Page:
The fortress city of Cort'Mangar (originally orcen "Cortem'Angarek") is built as a defense against the Dinali barbarians. The city is built using strong stone works mined from a nearby chasm. The dark elves use ancient magic to help build the city and construct high towers within.

(YEARS 10.000 B.S. - 9.500 B.S.)
ca. 9600 b.S.
to 9500 b.S.
The Rise of Eckra the Cruel
A powerful Archmage known as Eckra the Cruel builds Tak'Dinal Keep in the region which should later be known as the Forbidden Zone. Eckra slowly expands his domain until he is the sole master of the peninsula he is in. Eckra builds more armies to crush the orcen and dark elven warriors in Caaehl'heroth. The Dinali are reinforced with fresh troops while the orcs and dark elves retreat into Cort'Mangar for one last stand.

(YEARS 9.500 B.S. - 8.500 B.S.)
ca. 9500 b.S.
to 9000 b.S.
The War of the Chosen
The War of the Chosen devastates much of Caelereth, including Caaehl'heroth. One of the largest battles thought to have been fought during this war was centered around Cort'Mangar.

ca. 9450 b.S. Humans and Icelanders Join the War in the East
The humans in the Stone Fields of Peat and the Icelands are forced to enter the War of the Chosen as mercenaries for the sorcerers. They are used in battles and magic experiments as expendable material and they prove to be hardy yet undisciplined warriors.

ca. 9023 b.S. The Battle of the Winds
A great battle between the four most powerful archmages in Northern Sarvonia takes place at this time. It ends with the unleashing of incredible forces that rip the land apart and create what is now know as the Eight Winds Bay. It is also said that the archmages and their armies are destroyed when the sea rushes in to fill the gaping wound they made in the earth.
ca. 9023 b.S.
to 9000 b.S.
Years of Cleansing
With the death of the archmages at the Battle of Winds, this makes it much easier for the combined races to throw off their shackles of servitude and cleanse the land of the remaining acolytes of human magic, and the last armies of the archmages. These years are marked by the use of elven Xeuá magic, to heal the wounds the archmages created.
(YEARS 8.500 B.S. - 3.400 B.S.)
ca. 7500 b.S. The Shadespell Gorge is Born
Eventually, long after the Portal is built and after the War of the Chosen, the Netherworld instability finally reaches its climax and a one huge earthquake rocks the region. The Netherworld energies burst forth from the crack and suck in all living life nearby, including Cort'Mangar. The orcs and dark elves likely are caught by surprise and are turned into hideous living shadows in a matter of a few blinks. The city falls apart, towers crumble and thousands of inhabitants are lost.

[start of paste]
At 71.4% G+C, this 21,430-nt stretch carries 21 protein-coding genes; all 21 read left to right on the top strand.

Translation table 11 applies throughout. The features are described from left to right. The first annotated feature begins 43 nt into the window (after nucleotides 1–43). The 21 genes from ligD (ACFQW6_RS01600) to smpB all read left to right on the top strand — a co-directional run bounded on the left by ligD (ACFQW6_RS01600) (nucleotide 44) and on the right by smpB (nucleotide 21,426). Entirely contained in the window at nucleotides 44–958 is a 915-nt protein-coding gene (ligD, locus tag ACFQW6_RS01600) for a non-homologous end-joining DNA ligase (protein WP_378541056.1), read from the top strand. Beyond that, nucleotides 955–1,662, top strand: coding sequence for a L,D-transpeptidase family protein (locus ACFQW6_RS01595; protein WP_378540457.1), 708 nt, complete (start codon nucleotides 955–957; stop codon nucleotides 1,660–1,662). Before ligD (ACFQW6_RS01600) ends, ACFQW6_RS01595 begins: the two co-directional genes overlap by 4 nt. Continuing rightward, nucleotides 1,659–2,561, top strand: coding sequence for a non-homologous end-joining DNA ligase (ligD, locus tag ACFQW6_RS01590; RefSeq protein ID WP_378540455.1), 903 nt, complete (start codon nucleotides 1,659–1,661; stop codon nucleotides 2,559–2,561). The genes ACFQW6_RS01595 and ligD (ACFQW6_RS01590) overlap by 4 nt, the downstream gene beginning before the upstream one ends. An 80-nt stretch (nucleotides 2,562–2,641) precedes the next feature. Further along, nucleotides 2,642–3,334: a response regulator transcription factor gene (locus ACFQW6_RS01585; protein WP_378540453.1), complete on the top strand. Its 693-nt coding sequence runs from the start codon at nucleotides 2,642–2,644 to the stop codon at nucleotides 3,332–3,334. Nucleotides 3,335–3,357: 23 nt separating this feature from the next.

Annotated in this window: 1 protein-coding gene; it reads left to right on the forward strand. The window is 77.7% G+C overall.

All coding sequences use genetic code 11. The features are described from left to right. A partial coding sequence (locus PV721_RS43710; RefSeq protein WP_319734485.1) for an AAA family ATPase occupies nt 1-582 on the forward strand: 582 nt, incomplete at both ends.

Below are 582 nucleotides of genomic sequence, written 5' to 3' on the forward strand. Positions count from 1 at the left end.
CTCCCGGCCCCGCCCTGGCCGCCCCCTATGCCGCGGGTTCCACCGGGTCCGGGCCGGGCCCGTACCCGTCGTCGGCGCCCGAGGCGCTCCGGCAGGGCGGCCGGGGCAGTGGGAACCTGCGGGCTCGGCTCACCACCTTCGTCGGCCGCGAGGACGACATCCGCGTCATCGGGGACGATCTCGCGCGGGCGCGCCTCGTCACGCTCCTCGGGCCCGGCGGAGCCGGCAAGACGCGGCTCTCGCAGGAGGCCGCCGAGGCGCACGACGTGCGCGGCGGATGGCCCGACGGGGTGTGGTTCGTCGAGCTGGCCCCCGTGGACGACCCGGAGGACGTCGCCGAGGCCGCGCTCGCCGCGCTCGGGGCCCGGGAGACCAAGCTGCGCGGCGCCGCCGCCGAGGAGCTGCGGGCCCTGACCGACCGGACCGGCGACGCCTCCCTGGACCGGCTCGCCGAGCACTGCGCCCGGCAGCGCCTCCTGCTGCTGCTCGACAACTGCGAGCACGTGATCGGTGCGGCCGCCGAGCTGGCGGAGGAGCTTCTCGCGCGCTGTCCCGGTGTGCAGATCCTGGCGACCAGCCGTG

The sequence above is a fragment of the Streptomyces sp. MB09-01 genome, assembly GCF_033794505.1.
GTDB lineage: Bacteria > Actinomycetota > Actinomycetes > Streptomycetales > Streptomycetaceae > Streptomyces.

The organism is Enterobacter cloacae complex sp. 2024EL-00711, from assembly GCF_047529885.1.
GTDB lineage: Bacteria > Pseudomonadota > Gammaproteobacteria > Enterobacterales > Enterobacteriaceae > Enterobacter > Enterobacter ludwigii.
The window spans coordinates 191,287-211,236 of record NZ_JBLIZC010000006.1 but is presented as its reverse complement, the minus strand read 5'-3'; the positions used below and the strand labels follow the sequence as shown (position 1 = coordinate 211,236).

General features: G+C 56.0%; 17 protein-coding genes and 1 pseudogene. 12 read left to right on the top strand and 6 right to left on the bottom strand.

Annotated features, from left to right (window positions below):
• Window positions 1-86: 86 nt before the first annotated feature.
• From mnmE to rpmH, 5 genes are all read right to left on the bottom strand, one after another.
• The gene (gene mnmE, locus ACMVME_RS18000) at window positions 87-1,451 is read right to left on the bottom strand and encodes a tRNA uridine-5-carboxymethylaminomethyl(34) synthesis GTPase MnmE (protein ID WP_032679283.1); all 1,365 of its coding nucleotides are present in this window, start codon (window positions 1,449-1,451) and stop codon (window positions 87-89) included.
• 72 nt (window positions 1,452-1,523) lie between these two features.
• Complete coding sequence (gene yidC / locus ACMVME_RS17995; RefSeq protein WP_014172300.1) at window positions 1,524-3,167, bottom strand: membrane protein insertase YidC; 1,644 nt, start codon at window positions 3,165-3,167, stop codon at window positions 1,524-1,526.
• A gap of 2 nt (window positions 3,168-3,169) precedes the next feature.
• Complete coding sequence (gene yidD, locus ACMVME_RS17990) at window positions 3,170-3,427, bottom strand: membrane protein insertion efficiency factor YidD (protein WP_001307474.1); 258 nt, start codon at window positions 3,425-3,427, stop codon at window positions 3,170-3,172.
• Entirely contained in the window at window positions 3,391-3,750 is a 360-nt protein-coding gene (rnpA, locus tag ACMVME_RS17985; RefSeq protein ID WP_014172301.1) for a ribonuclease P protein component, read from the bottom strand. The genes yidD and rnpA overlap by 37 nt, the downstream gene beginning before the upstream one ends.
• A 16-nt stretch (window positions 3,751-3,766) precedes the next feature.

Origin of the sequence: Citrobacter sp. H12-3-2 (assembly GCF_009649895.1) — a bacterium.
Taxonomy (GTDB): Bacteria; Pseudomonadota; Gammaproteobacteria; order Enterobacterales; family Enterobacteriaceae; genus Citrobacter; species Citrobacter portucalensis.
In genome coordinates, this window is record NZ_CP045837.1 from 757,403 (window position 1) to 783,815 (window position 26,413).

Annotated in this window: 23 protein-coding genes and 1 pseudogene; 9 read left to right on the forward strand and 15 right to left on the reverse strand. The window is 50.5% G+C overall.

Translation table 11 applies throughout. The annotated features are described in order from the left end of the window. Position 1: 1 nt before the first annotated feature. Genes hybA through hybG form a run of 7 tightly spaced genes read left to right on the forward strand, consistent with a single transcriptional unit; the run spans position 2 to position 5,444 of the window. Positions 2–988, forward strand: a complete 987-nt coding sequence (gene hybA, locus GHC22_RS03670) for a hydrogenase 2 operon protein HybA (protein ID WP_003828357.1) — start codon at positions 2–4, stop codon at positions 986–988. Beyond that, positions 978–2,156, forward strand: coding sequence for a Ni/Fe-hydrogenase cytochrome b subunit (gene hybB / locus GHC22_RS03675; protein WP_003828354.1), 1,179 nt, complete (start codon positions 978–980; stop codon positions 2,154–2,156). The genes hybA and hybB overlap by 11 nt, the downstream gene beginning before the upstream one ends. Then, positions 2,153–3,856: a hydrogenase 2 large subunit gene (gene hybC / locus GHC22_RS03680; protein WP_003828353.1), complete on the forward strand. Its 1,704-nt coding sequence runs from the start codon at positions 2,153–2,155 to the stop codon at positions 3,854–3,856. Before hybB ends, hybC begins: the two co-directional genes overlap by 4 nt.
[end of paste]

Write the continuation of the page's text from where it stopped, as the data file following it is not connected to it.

ca. 4700 b.S. The Year of Ghosts
Injerín records and orcish oral history report strange, unnatural weather out of the north-west from across the Sea of Tears. Storms the carry the sounds of battle, unnatural wailing and screaming in the wind and a persistent smell of death in the air occur almost monthly for a year before suddenly disappearing.

(YEARS 1.655 B.S. - 822 B.S.)
ca. 1000 b.S. Erpheronian Explorer Marvan Swiftrook Discovers Cort’Mangar
Shortly before his disappearance in the Mists, Marvan Swiftrook discovers the Shadespell Gorge and the city of Cort’Mangar. His discovery and narrow escape from the Shades slowly drives him mad. His journal tells of a mysterious people that live in the city now completely overrun with shadow and Netherworld presence.

(YEARS 1.144 A.S. - 1.440 A.S.)
ca. 1.200
to 1.300
Swiftrook's Journal recovered by Kaer'dar'shin Mist Hunters
A group of Mist Hunters recovers Marvan Swiftrook's journal from a G'hun'Morta-Oc in the Mists. This journal would later find its way into the hands of Syras Kelweather and from there into the possession of the Santharian Dream.

ca. 1.400 Syras Kelweather rediscovers Cort'Mangar
Syras Kelweather rediscovers Cort'Mangar by way of a bridge over the end of the Shadespell Gorge and observes the creatures Swiftrook called "Shades".




[1] The compendiumist has attempted to maintain scholarly neutrality by avoiding subscription to any of the dozen theories as to the cause of the opening of the Shadespell Gorge. [Back]

 Date of last edit 5th Rising Sun 1670 a.S.